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Netscape finds groupware niche

The company's new application is used to design, deploy, and manage business processes traditionally done by hand.

2 min read
Netscape Communications is diving deeper into the corporate computing pool with the release tomorrow of a new application that pits the company against groupware makers Lotus Development and Microsoft.

Called Netscape Process Manager, the application is used by corporations to design, deploy, manage, and access those business processes that are traditionally handled manually. For example, an attorney could use the software to automate billing of key accounts or for contract management and bidding processes.

Sharmila Shahani, Netscape's vice president of enterprise product marketing, explained that the software is a net that can catch and automate business processes not addressed by enterprise resource planning software from SAP or PeopleSoft.

The software is also meant as an alternative to such workflow and groupware products as Lotus Notes and Microsoft Exchange.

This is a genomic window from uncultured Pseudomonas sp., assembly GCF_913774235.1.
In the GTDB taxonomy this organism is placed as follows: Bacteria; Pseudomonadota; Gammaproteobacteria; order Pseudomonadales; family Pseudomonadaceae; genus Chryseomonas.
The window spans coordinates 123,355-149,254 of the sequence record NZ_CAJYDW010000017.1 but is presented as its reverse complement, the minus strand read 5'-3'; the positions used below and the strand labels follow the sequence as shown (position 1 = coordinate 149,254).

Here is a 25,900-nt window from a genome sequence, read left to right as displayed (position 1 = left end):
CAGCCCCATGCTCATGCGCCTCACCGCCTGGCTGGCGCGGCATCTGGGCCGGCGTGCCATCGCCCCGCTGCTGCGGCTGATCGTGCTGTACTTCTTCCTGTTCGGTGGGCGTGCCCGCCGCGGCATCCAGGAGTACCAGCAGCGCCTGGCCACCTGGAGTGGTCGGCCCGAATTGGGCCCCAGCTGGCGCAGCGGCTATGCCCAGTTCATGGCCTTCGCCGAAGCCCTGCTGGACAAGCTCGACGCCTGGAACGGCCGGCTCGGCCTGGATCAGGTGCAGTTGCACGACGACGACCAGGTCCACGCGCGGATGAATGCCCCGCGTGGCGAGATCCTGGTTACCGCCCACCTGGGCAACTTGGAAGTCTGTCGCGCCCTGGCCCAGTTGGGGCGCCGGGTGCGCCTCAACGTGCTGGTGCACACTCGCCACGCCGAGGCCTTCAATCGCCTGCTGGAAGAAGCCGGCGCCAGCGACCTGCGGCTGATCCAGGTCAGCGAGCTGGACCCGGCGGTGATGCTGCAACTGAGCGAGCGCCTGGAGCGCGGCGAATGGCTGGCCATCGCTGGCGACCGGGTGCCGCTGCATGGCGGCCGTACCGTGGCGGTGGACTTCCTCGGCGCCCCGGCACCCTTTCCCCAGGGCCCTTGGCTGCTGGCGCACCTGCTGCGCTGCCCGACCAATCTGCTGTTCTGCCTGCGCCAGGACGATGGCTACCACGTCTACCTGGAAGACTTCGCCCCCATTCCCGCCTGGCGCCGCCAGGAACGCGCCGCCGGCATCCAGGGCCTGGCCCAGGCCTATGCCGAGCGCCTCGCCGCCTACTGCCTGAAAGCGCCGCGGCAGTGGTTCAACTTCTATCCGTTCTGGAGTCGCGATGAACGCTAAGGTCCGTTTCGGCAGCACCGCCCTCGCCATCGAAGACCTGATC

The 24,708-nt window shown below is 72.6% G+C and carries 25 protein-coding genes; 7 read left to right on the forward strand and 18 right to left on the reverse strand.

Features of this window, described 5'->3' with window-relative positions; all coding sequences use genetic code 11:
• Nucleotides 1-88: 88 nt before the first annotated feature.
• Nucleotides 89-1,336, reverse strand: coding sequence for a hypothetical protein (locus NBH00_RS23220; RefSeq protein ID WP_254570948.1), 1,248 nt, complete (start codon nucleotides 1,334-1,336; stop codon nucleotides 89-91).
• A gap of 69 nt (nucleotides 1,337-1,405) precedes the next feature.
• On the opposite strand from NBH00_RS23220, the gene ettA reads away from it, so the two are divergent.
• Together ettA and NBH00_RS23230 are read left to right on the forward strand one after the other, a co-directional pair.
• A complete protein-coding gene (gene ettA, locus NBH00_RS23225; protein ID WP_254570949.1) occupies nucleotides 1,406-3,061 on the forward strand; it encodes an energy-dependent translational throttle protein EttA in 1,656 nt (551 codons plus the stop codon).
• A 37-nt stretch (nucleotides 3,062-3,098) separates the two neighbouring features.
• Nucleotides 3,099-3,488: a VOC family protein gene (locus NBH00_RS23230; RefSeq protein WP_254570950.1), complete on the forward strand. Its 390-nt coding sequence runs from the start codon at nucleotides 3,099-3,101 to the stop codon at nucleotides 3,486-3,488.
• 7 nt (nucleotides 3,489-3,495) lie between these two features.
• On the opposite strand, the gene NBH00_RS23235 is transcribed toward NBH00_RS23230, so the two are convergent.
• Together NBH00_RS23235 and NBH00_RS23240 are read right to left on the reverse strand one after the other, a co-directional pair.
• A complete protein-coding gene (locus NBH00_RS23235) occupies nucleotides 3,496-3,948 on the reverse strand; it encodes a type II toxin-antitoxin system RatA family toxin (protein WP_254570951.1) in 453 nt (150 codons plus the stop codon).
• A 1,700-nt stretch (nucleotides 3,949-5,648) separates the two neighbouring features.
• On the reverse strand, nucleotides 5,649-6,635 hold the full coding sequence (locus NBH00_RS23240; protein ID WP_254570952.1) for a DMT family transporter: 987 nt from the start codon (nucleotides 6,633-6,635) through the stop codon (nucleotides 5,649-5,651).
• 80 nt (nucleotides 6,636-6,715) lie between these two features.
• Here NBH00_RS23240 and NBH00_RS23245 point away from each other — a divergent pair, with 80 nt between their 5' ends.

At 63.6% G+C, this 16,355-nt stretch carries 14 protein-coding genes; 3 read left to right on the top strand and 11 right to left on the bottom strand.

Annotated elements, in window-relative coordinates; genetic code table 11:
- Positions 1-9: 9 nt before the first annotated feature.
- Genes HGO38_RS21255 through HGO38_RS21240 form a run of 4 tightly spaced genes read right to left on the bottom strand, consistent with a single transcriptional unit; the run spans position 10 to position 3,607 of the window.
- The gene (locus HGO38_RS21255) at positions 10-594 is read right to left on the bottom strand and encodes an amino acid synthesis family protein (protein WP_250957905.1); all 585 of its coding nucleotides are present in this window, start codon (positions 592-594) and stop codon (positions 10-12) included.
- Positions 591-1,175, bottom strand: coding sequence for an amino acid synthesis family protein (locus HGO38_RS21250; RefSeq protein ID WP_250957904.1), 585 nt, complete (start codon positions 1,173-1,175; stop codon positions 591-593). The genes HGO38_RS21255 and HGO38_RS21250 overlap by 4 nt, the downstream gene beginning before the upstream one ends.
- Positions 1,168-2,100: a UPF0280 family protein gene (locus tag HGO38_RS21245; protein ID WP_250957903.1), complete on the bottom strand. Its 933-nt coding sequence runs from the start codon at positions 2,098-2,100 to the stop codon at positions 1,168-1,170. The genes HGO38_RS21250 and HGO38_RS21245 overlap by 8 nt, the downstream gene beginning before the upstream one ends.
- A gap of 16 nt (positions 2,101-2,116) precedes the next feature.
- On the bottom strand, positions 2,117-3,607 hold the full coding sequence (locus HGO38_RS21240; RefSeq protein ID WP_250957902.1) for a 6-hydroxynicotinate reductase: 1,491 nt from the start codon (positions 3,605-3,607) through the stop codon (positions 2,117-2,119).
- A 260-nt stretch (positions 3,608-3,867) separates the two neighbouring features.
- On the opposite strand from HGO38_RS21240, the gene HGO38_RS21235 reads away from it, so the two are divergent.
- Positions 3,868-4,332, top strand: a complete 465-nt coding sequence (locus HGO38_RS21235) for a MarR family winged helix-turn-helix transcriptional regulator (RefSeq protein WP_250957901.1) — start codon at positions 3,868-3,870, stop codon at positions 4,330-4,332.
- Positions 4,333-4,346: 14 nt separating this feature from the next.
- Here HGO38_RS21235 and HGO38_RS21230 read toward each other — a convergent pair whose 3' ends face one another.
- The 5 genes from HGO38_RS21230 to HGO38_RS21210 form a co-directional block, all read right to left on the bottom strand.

"This is not Lotus Notes. You do not need to know Notes script and do all that painstaking coding," said Destin Broach, senior product manager at Netscape, adding that traditional workflow systems are also "internally focused and don't provide good centralized management capability."

Netscape is betting the Internet-based technology behind its product will drive sales because the system can be opened up to external suppliers and clients and deployed to remote offices easily by allowing access through a browser armed with standard password protection.

The product contains four parts. The Process Manager Builder is a virtual design tool for creating the processes. It uses reusable components that can be dragged and dropped into the process mapping area. The Process Manager Engine then generates the processes on Netscape's enterprise server and directory server. The Process Manager Administrator lets managers audit and monitor the processes, and the Process Manager Express lets users start, search for, or participate in processes through a browser.

The system, which is in final beta testing now, is expected to be available late next month. Pricing is expected to begin at $9,995 for a starter bundle of 100 user licenses, 2 builder seats, 100 directory server user licenses, and a copy of Netscape's Enterprise Server software. Additional seat licenses are expected to be $75 each and additional builder seats will cost $1,495 each. Pricing for extranet deployment is expected to begin at $49,500 per server.